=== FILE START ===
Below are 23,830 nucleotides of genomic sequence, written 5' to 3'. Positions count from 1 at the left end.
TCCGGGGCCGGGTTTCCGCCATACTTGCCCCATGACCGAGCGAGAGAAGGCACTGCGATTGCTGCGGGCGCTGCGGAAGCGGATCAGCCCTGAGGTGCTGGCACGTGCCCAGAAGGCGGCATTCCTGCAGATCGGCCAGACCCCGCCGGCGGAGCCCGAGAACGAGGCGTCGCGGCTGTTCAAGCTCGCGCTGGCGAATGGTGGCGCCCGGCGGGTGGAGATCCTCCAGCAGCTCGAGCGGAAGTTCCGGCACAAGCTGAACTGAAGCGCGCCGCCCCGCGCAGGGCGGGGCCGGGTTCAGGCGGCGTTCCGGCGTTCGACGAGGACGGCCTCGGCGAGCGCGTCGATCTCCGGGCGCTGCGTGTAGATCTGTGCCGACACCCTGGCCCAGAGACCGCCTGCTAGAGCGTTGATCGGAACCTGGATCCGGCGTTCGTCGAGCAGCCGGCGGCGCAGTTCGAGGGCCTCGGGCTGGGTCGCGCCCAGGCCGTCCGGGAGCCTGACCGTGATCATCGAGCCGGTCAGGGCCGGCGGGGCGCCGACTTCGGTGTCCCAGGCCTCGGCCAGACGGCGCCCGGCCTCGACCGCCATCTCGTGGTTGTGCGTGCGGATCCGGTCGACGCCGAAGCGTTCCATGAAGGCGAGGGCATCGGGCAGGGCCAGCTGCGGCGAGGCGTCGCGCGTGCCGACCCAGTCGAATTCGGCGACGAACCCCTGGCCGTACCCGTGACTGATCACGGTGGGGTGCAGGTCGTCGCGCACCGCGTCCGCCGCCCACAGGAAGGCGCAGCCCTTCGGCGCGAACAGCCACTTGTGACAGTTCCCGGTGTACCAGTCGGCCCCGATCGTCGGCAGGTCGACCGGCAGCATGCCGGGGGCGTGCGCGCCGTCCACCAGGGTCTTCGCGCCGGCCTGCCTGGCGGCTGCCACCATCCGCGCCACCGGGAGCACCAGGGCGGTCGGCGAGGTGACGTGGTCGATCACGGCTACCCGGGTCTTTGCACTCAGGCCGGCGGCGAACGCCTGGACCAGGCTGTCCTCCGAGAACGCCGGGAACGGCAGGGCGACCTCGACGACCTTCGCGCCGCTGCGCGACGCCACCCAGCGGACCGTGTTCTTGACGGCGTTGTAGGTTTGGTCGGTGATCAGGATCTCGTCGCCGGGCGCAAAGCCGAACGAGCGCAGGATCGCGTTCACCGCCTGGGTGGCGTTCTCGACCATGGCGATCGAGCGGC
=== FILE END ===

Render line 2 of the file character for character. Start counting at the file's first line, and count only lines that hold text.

TCCGGGGCCGGGTTTCCGCCATACTTGCCCCATGACCGAGCGAGAGAAGGCACTGCGATTGCTGCGGGCGCTGCGGAAGCGGATCAGCCCTGAGGTGCTGGCACGTGCCCAGAAGGCGGCATTCCTGCAGATCGGCCAGACCCCGCCGGCGGAGCCCGAGAACGAGGCGTCGCGGCTGTTCAAGCTCGCGCTGGCGAATGGTGGCGCCCGGCGGGTGGAGATCCTCCAGCAGCTCGAGCGGAAGTTCCGGCACAAGCTGAACTGAAGCGCGCCGCCCCGCGCAGGGCGGGGCCGGGTTCAGGCGGCGTTCCGGCGTTCGACGAGGACGGCCTCGGCGAGCGCGTCGATCTCCGGGCGCTGCGTGTAGATCTGTGCCGACACCCTGGCCCAGAGACCGCCTGCTAGAGCGTTGATCGGAACCTGGATCCGGCGTTCGTCGAGCAGCCGGCGGCGCAGTTCGAGGGCCTCGGGCTGGGTCGCGCCCAGGCCGTCCGGGAGCCTGACCGTGATCATCGAGCCGGTCAGGGCCGGCGGGGCGCCGACTTCGGTGTCCCAGGCCTCGGCCAGACGGCGCCCGGCCTCGACCGCCATCTCGTGGTTGTGCGTGCGGATCCGGTCGACGCCGAAGCGTTCCATGAAGGCGAGGGCATCGGGCAGGGCCAGCTGCGGCGAGGCGTCGCGCGTGCCGACCCAGTCGAATTCGGCGACGAACCCCTGGCCGTACCCGTGACTGATCACGGTGGGGTGCAGGTCGTCGCGCACCGCGTCCGCCGCCCACAGGAAGGCGCAGCCCTTCGGCGCGAACAGCCACTTGTGACAGTTCCCGGTGTACCAGTCGGCCCCGATCGTCGGCAGGTCGACCGGCAGCATGCCGGGGGCGTGCGCGCCGTCCACCAGGGTCTTCGCGCCGGCCTGCCTGGCGGCTGCCACCATCCGCGCCACCGGGAGCACCAGGGCGGTCGGCGAGGTGACGTGGTCGATCACGGCTACCCGGGTCTTTGCACTCAGGCCGGCGGCGAACGCCTGGACCAGGCTGTCCTCCGAGAACGCCGGGAACGGCAGGGCGACCTCGACGACCTTCGCGCCGCTGCGCGACGCCACCCAGCGGACCGTGTTCTTGACGGCGTTGTAGGTTTGGTCGGTGATCAGGATCTCGTCGCCGGGCGCAAAGCCGAACGAGCGCAGGATCGCGTTCACCGCCTGGGTGGCGTTCTCGACCATGGCGATCGAGCGGC